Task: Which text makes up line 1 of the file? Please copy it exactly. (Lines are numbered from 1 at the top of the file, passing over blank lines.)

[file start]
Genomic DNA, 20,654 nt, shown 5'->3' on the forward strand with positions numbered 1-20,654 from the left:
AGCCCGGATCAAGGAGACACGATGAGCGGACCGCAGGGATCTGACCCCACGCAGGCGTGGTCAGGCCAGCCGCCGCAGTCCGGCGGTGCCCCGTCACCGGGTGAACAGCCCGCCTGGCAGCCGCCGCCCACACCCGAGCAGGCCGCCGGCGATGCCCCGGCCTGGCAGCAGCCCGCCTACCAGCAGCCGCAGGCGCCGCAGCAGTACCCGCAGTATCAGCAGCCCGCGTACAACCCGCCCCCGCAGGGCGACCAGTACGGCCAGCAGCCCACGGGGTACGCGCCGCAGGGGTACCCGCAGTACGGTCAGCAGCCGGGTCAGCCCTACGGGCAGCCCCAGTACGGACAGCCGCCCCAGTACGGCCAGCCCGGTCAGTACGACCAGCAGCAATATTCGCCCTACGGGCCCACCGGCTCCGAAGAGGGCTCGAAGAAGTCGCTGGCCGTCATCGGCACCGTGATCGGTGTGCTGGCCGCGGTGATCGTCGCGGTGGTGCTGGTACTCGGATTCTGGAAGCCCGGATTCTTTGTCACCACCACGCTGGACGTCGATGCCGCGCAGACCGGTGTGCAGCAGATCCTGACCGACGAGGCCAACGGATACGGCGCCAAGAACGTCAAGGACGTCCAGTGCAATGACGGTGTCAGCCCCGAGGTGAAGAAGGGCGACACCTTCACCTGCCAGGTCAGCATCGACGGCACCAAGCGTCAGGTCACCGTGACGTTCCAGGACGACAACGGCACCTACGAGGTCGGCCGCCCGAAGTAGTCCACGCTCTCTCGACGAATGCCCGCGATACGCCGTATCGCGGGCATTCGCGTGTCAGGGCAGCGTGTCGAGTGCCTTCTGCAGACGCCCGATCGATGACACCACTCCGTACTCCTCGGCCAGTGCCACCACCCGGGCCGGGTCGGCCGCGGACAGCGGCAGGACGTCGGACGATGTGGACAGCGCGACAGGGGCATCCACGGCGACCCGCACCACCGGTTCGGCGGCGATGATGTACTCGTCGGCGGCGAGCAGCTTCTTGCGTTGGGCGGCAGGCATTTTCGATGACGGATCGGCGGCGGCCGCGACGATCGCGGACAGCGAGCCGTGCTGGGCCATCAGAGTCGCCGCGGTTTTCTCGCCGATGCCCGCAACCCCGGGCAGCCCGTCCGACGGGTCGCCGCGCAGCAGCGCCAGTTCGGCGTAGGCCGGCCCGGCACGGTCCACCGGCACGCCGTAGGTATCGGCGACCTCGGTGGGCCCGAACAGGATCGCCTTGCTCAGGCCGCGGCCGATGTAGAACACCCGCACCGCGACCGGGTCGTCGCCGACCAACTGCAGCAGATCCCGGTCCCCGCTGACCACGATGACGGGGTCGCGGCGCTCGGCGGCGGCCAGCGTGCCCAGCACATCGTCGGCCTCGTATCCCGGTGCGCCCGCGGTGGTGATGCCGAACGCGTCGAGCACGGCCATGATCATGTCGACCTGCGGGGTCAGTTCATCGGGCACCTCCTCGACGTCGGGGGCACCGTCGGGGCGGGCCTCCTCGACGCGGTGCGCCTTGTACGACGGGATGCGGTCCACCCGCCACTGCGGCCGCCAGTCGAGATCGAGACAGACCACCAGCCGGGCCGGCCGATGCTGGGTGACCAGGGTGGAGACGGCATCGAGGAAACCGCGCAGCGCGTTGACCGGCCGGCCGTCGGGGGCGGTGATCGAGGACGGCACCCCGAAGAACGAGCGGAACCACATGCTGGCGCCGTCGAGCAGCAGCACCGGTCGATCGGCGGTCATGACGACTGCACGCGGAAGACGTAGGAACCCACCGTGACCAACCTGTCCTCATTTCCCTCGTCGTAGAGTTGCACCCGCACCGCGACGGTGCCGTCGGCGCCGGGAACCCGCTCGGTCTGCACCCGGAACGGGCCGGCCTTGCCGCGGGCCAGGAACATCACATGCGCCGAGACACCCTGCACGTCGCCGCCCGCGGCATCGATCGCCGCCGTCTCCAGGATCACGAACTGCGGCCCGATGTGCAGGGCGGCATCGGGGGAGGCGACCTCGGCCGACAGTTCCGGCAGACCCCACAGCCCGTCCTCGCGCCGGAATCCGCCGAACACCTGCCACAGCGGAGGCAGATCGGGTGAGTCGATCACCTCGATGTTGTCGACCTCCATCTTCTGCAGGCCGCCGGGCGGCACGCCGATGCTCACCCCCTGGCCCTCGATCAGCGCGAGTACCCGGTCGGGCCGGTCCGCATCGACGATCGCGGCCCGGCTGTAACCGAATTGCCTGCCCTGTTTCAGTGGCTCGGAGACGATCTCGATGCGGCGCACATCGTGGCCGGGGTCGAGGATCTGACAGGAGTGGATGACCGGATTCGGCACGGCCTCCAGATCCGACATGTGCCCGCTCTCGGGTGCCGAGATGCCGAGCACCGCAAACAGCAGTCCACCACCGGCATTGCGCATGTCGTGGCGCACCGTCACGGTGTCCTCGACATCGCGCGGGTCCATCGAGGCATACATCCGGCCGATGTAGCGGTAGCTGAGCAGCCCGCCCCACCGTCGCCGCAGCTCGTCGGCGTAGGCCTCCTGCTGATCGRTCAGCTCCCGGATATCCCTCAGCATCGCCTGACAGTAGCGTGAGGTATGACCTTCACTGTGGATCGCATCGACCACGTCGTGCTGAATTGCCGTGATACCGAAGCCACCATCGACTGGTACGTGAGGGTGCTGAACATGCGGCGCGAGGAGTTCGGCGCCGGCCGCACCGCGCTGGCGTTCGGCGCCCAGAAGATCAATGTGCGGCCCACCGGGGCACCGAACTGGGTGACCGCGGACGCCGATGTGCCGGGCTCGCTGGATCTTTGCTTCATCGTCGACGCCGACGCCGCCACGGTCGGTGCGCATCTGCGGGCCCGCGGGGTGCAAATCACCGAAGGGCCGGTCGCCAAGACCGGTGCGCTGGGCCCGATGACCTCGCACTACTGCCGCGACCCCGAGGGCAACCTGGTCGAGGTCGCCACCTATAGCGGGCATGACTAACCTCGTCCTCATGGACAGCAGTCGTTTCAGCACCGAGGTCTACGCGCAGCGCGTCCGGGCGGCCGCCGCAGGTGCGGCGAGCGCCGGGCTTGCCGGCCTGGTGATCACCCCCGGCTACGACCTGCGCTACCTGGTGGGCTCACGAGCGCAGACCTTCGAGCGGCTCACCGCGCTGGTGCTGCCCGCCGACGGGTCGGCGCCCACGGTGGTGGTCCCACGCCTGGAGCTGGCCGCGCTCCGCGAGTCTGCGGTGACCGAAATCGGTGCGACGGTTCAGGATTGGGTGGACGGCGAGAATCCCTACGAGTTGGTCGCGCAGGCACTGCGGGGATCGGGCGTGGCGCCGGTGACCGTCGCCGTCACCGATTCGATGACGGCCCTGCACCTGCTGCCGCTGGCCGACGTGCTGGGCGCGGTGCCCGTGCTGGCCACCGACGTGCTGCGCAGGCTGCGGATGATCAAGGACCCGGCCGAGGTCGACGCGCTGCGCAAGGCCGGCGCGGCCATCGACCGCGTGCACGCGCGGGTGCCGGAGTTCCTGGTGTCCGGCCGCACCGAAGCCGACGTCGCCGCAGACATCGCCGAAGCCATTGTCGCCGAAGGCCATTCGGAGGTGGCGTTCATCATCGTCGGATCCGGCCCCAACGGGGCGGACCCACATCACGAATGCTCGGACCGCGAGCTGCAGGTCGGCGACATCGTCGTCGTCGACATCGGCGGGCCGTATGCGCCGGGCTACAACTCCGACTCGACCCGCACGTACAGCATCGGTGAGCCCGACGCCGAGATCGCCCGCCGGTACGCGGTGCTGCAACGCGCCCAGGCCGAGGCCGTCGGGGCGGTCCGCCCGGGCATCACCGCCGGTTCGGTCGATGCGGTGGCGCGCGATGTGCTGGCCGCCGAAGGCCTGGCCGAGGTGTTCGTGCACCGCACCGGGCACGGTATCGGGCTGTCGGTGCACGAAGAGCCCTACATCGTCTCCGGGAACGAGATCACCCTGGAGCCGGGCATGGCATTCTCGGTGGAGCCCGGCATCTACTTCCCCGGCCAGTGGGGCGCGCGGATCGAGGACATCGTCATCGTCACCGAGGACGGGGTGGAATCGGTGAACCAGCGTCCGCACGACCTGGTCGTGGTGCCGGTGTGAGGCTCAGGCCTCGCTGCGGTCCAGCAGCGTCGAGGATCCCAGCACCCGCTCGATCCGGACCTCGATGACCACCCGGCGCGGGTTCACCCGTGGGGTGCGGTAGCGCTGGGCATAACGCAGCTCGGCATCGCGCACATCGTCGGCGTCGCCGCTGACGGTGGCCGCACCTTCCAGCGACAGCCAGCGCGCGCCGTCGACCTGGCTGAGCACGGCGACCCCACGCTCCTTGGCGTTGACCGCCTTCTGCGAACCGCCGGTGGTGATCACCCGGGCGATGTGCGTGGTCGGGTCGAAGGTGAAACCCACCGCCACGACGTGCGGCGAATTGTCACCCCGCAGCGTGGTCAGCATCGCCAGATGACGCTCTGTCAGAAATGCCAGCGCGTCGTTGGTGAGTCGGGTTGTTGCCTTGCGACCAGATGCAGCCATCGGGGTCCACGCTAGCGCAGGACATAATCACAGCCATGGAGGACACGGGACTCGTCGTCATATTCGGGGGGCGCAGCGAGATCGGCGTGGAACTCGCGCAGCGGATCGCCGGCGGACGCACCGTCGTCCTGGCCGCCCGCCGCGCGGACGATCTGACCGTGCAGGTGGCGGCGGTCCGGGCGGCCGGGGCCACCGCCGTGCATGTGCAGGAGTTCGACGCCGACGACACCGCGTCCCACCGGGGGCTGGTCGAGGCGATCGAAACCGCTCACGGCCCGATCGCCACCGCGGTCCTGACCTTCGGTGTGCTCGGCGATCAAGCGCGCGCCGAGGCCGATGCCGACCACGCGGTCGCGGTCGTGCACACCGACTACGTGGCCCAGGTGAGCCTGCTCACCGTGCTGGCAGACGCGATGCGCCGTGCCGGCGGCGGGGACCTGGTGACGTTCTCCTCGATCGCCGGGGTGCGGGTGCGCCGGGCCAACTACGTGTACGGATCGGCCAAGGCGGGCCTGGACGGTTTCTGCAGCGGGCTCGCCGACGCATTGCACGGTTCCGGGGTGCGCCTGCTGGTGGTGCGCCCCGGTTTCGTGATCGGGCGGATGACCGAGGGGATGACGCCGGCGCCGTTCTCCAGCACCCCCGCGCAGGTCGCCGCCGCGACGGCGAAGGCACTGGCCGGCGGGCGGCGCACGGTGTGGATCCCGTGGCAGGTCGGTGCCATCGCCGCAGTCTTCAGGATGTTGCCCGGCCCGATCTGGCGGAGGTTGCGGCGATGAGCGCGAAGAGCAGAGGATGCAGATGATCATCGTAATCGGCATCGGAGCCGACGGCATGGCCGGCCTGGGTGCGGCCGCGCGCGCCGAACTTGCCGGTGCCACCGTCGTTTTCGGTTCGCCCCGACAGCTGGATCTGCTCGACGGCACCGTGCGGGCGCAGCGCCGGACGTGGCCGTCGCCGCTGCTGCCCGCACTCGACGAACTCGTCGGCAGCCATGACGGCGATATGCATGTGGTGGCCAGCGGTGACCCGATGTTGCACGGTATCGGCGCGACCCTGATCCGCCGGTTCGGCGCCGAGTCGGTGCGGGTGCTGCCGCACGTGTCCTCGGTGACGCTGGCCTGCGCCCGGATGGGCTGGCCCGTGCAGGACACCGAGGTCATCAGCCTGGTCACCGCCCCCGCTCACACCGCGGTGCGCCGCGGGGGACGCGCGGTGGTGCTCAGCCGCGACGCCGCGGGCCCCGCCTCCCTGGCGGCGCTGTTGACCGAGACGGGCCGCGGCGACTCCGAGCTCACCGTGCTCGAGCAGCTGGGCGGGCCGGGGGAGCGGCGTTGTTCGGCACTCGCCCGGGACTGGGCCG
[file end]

Genomic DNA, 20,654 nt, shown 5'->3' on the forward strand with positions numbered 1-20,654 from the left: